June 2009, Polity
Scheuerman shows Morgenthau to be an uneasy Realist, uncomfortable with conventional notions of Realism and sometimes unsure whether his reflections should be grouped under its rubric. He was a powerful critic of the existing state system and defended the idea of a world state. By highlighting Morgenthau’s engagement with the leading lights of European political and legal theory, Scheuerman argues that he developed a morally demanding political ethics and an astute diagnosis of the unprecedented perils posed by nuclear weaponry. Believing that the irrationalities of US foreign policy were rooted partly in domestic factors, he sympathized with demands for radical political and social change. Scheuerman illustrates that Morgenthau’s thinking has been widely misunderstood by both disciples and critics and that it offers many challenges to contemporary Realists who discount his normative aspirations. With the advent of the cosmopolitan goal of international reform, Morgenthau’s work serves up an unsettling mix of sympathy and hard-headed skepticism which remains crucially important in the development of the field.
Lucidly and persuasively written, this book will be a valuable resource for students and scholars seeking to understand the continued importance of Morgenthau’s thinking.
List of abbreviations x
Introduction: Morgenthau’s uneasy Realism 1
1 Radical roots of Realism 11
2 Morality, power, and tragedy 40
3 Defending the national interest 70
4 Politics among nations and beyond 101
5 Utopian Realism and the bomb 135
6 Vietnam and the crisis of American democracy 165
Conclusion: Morgenthau as classical Realist? 196
Perspectives on Politics
"Scheuerman’s introduction is the introduction Hans Morgenthau deserves: focusing on the intellectual life of the Weimar Republic and on other émigré scholars such as Hannah Arendt not only shows where Morgenthau’s epistemology and ontology were grounded, but the author also does away with the still common misreading of Hans Morgenthau as the founding father of a
predominantly structural realism."
"As a scholarly endeavor teasing out the nuances and ambiguities and historical tendencies in Morgenthau's evolving corpus, Scheuerman's book does not disappoint."
"Scheuerman rightly describes Morgenthau as an uneasy realist; he recognized the importance of power but also the dangers involved in the pursuit and exercise of power. His focus was accordingly as much on agency and ethics as it was on structural attributes of the international system. Scheuerman describes a thinker of particular relevance to our time and his thoughtful analysis of the evolution of Morgenthau's thought makes his book an essential read to anyone with a serious interest in international relations."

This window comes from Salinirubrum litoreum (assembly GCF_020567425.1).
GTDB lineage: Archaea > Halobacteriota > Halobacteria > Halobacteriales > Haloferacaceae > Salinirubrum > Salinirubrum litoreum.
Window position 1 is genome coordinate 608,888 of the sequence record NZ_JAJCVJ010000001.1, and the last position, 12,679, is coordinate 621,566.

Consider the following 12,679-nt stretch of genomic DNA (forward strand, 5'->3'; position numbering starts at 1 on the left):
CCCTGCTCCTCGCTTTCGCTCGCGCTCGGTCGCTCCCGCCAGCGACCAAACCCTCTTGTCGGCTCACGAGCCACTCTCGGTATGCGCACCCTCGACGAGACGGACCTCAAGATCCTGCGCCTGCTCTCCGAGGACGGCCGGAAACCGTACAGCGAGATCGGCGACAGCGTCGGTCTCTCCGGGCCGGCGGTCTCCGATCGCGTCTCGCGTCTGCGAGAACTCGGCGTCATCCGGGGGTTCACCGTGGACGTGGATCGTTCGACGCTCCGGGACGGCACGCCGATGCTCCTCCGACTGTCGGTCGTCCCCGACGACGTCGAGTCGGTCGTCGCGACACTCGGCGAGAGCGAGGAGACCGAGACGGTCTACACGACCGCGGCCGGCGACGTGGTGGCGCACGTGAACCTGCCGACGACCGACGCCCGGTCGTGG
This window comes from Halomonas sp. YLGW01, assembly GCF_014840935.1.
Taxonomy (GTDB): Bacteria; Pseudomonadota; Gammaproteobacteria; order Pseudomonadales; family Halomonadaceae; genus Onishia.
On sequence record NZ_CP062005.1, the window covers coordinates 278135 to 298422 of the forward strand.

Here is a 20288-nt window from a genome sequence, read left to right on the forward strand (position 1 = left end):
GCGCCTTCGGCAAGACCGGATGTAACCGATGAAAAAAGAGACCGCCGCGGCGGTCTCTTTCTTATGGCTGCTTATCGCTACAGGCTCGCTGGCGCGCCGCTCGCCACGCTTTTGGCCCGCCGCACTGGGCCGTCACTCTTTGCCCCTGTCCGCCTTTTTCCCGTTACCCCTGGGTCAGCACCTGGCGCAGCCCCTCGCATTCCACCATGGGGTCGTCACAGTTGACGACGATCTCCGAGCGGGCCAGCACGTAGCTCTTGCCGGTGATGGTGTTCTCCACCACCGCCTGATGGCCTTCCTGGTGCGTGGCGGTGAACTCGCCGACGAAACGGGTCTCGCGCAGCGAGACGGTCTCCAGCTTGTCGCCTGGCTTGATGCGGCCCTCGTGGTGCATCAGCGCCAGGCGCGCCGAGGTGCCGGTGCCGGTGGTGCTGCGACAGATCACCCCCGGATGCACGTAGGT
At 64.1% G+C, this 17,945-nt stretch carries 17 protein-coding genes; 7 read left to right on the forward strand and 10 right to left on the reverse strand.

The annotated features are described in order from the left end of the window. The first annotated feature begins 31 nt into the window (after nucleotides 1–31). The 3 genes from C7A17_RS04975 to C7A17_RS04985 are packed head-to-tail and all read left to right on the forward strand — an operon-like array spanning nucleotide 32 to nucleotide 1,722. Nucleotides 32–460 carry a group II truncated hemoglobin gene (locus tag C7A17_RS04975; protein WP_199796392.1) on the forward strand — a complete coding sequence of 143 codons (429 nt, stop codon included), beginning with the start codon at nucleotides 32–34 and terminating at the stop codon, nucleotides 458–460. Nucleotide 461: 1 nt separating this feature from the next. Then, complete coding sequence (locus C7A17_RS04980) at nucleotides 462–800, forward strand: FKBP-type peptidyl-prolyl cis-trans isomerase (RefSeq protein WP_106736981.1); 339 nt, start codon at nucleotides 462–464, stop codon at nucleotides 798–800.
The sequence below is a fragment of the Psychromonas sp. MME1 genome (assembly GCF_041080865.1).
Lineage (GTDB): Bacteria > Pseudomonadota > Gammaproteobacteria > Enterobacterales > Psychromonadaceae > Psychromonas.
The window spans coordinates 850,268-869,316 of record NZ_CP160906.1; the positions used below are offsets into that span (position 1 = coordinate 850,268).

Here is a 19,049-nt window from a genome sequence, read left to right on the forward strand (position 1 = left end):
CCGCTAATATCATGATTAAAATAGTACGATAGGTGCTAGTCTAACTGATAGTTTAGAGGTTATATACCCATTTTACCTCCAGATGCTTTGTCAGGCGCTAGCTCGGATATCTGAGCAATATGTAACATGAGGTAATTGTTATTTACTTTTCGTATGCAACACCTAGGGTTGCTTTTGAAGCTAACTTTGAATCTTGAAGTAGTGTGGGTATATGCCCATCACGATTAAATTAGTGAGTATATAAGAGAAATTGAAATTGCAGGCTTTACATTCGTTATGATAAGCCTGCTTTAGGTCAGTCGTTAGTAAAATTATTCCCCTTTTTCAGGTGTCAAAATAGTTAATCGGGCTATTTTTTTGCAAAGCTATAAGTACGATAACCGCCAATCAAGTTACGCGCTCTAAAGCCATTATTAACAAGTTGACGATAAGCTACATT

Richard Ned Lebow, Dartmouth College
"Few thinkers have been so influential and yet so misunderstood as Hans Morgenthau. William Scheuerman's superb study provides both a comprehensive reconstruction of Morgenthau's thinking and a challenging interpretation of its contemporary significance. Sweeping in its breadth and finely balanced in its judgments, this is not only a defining work of intellectual history; it is also a first-rate work of international political theory in its own right."
Michael Williams, University of Ottawa
"Once more the tired old cliche about realism being an apologia for power and a rationalization for the status quo is put to the sword in Bill Scheuerman's great new book. Indeed if he is right - and that twentieth century realism emerged out of debates on the inter-war left and not as the natural heir of some two thousand year tradition dating back to Thucydides - then we will have to rethink the history of contemporary International Relations in more ways than one. A brilliant and iconoclastic study of one of the greats of IR."
Michael Cox, London School of Economics and Political Science